When we become our dimensions and not our brains, our hearts, our souls, our spirits, we have been had; and if we do it to ourselves, so much the more ghastly. To this day, 35 years into feminism, fat remains the bloat and blubber issue that never quite got off the ground. Indeed, we have brought to Fiji a terrible disease. Girls will turn against their own lives and limbs. They will repress their menstrual cycles. They will get yellow, waxy skin and become wan and listless, just as if they had been taken over by some evil primitive zombie who stole their joy away. They will focus on lard, calorie intake, bowels and scales. They will not have room in their food-obsessed brains to love their friends or their siblings or their parents. They will not notice the tropical storms that pound their island. They will miss the red hues of sunsets and stop hearing the rush of waves on sand. They will become bone-showing thin, bone-poking-out thin, graveyard bones clanking among the living.

It’s not just school violence we should be worried about. It’s school misery. It’s the rotten cruelty of kid to kid. It’s the rotten cruelty that can be self-inflicted, a kind of do-it-yourself torture kit that cannot be kept behind a locked cabinet and is easily available to any teen who reaches for it. When I was teaching 18-year-olds in a writing class, I had to tell them I wouldn’t read any more suicide stories. They were so frequent. They were so convincing. They were just stories. Or were they? We need a national discussion about our kids. It shouldn’t be so hard to grow up, should it?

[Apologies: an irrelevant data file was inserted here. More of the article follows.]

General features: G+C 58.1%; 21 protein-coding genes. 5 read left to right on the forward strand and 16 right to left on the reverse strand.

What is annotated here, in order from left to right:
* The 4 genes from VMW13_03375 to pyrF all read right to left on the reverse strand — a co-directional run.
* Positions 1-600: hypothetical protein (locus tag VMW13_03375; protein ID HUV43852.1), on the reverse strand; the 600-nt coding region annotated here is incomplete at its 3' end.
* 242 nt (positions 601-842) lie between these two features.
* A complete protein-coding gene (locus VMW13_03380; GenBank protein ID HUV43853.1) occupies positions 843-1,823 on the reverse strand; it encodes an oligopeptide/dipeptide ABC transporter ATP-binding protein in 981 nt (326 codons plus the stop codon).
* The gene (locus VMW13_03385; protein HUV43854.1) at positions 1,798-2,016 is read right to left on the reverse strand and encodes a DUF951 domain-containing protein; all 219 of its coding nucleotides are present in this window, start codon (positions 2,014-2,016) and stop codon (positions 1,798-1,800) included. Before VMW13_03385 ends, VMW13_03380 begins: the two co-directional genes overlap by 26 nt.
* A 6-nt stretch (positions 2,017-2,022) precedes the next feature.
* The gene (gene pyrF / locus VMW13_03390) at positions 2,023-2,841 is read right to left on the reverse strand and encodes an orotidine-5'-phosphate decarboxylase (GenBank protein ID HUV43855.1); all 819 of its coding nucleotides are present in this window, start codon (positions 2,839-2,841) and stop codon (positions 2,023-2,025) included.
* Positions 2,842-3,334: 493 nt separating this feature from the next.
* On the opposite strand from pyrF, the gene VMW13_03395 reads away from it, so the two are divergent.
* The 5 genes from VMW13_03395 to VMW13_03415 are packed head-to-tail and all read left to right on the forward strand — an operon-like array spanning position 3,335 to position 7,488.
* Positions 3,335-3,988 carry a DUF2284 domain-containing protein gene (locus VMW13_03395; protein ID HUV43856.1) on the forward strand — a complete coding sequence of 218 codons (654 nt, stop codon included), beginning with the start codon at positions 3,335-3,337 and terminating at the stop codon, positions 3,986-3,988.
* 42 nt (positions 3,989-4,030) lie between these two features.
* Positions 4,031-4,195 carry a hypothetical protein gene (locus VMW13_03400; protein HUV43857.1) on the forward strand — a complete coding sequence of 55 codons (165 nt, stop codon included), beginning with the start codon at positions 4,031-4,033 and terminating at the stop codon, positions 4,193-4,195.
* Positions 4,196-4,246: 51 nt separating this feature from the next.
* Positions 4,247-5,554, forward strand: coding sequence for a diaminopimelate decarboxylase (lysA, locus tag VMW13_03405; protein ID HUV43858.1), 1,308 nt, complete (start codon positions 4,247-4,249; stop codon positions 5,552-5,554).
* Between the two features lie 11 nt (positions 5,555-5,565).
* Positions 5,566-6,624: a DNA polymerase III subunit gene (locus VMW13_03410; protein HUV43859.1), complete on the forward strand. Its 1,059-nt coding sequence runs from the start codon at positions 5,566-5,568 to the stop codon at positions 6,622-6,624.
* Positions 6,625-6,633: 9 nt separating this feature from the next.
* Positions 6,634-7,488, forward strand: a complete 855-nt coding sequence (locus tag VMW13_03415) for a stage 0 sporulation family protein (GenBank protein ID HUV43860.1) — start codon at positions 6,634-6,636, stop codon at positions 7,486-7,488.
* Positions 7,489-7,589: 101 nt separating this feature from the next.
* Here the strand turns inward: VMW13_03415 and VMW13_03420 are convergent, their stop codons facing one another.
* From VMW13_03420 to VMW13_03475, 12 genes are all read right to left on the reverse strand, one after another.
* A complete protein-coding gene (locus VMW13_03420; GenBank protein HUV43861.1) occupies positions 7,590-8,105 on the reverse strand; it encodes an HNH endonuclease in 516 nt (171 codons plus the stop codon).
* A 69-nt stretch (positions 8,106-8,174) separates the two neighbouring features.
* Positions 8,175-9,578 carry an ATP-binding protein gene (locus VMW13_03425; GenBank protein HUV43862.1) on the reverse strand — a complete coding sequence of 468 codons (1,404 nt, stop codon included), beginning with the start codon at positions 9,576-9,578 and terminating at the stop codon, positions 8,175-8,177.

I don’t believe that the Fiji islander girls were just affected by Heather Locklear. I think our entire culture that arrived along with the TV, but not exclusively delivered by it, has toxic elements, debilitating elements, some driven by the media, some not. Some poison within us threatens the stability and well-being of our teens, confusing them, offering too many choices, too much freedom; it unmoors, plays against the roiling hormones of youth and makes the road tough, tougher, toughest. Weight is just the way we talk about our discontent.